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The leadership of the Indigenous People of Biafra (IPOB) has faulted a report of the Financial Times of London, on its leader, Nnamdi Kanu.


The group said the newspaper went contrary to the ethics of investigative professional journalism in the report on Kanu.

IPOB said the headline of the report, titled ‘Echoes of Biafra war as Nigeria looks to polls,’ is a case in hand.

In a statement signed by IPOB’s Media and Publicity Secretary, Emma Powerful, he said in the report, it was obvious that there were deliberate and noticeable misrepresentations evidenced in the over reliance on fake or unverified information of the newspaper from third parties and Nigerian government in particular.

“Given the sensitivities surrounding the clamour for Biafra independence led Kanu’s IPOB and the heavy handedness of the Buhari regime widely documented by reputable global human rights organisations, it would have been prudent for an institution like the Financial Times to report the facts accurately. 

“This unprofessional conduct calls for holistic review on the part of the proprietors of the Financial Times. It is our position that, had a reputable media organisation like Financial Times embarked on investigating their sources of information before hand, they would have been well-informed of the fact that IPOB is non-violent in their quest for restoration of Biafra…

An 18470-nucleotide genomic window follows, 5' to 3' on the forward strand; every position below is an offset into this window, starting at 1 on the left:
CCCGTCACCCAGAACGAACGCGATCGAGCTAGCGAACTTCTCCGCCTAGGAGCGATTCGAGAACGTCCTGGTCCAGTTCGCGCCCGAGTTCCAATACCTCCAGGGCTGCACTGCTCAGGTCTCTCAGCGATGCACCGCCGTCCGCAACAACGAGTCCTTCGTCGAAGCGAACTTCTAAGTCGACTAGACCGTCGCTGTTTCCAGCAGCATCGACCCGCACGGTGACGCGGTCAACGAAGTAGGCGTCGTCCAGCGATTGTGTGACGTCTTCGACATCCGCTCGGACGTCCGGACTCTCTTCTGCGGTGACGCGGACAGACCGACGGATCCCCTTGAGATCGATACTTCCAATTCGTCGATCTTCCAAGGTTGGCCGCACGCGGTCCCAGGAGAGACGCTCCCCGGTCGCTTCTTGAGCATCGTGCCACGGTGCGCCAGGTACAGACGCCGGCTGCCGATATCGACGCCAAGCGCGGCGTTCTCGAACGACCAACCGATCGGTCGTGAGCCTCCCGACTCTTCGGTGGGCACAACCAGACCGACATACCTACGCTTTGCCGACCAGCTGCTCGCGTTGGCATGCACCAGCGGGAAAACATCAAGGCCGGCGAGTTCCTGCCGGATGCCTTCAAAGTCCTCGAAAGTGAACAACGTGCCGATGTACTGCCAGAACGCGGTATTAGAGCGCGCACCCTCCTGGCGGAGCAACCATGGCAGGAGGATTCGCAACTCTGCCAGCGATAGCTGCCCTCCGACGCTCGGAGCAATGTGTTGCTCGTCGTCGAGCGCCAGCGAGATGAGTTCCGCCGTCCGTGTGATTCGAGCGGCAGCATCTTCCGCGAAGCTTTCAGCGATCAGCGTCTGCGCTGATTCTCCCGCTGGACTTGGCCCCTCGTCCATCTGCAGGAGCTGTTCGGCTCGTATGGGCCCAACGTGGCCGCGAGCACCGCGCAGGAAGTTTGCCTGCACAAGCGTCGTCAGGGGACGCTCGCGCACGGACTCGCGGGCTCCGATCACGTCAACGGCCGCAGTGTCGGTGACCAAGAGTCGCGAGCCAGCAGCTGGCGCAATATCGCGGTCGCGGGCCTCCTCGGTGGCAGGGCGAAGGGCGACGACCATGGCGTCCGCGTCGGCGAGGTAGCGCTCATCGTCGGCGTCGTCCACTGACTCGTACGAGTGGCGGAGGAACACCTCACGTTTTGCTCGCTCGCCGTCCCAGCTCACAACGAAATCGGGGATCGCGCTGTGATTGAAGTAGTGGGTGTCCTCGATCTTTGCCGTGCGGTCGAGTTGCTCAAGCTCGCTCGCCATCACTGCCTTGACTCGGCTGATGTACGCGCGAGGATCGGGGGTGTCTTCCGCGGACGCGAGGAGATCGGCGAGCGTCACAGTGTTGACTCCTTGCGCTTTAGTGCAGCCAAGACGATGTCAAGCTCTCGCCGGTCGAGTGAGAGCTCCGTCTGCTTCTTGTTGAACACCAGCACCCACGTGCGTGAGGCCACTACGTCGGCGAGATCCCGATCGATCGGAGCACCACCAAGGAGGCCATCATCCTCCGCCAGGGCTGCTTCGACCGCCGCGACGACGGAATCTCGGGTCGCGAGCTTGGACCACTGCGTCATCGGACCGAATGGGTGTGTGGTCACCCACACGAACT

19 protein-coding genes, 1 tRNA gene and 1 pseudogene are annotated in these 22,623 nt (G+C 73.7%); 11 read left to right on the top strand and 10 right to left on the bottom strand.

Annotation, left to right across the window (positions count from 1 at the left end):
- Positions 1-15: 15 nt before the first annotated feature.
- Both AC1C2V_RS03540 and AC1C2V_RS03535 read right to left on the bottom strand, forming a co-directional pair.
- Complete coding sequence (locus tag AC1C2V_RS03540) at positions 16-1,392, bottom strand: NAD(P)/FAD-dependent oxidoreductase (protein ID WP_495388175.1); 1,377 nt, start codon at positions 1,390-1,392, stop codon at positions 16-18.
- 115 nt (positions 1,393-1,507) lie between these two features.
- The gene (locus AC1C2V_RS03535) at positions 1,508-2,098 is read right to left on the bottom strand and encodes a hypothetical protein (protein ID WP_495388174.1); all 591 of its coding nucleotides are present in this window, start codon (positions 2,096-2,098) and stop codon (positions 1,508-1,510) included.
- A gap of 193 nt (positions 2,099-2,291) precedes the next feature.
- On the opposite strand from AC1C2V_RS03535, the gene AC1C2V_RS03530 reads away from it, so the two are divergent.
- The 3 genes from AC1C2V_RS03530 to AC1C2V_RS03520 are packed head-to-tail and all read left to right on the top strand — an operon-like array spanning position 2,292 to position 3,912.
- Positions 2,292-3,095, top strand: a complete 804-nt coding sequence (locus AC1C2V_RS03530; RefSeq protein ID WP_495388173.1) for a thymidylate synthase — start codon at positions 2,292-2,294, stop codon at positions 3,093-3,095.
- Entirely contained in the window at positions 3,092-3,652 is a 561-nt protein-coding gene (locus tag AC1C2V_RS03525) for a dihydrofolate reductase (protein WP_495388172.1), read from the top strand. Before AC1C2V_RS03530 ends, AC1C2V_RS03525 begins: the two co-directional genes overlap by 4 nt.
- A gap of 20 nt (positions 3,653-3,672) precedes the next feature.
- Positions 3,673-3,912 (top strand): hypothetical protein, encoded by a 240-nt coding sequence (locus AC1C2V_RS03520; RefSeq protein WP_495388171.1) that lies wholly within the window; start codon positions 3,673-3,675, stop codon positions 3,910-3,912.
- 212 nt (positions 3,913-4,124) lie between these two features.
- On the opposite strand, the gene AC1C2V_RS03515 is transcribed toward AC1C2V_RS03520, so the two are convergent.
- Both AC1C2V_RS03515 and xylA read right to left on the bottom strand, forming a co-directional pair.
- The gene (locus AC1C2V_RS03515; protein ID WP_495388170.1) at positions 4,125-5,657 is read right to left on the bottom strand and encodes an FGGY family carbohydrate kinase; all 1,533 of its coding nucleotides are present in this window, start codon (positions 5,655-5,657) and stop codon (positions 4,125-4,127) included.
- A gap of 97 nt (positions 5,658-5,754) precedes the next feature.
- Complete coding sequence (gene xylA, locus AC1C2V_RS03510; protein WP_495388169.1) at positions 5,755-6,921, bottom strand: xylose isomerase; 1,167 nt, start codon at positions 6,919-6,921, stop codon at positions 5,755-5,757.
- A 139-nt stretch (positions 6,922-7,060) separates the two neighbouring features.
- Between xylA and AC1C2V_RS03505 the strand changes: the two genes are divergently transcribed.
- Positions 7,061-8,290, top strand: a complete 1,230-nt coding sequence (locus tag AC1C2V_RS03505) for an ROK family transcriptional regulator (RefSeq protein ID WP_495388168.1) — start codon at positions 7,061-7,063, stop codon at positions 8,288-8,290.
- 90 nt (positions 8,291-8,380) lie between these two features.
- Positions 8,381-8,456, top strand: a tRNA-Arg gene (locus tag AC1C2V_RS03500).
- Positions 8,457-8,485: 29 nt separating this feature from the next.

“Does it mean that the editors of Financial Times did not see and in fact, know that Nnamdi Kanu is not in hiding, but, instead, was taken away when his home was invaded and 28 people killed?

“Did they not see the bullet-riddled house and damage done to his family home?

“Are they not aware of the existence of a videotaped interview clearly showing the Defence Minister,  Mansur Dan Ali admitting that they sent soldiers to Kanu’s home?

“Where went the conscience of the highly-revered editors of this reputable publishing giant before they authorised this misleading report?

“We remind them that all these information that we have pointed out to them are publicly available and as a consequence, demand that they rectify the monumental errors of omission and misrepresentations in their report.

“Otherwise, we can only firmly conclude that they have joined the league of ‘fake news’ club.”





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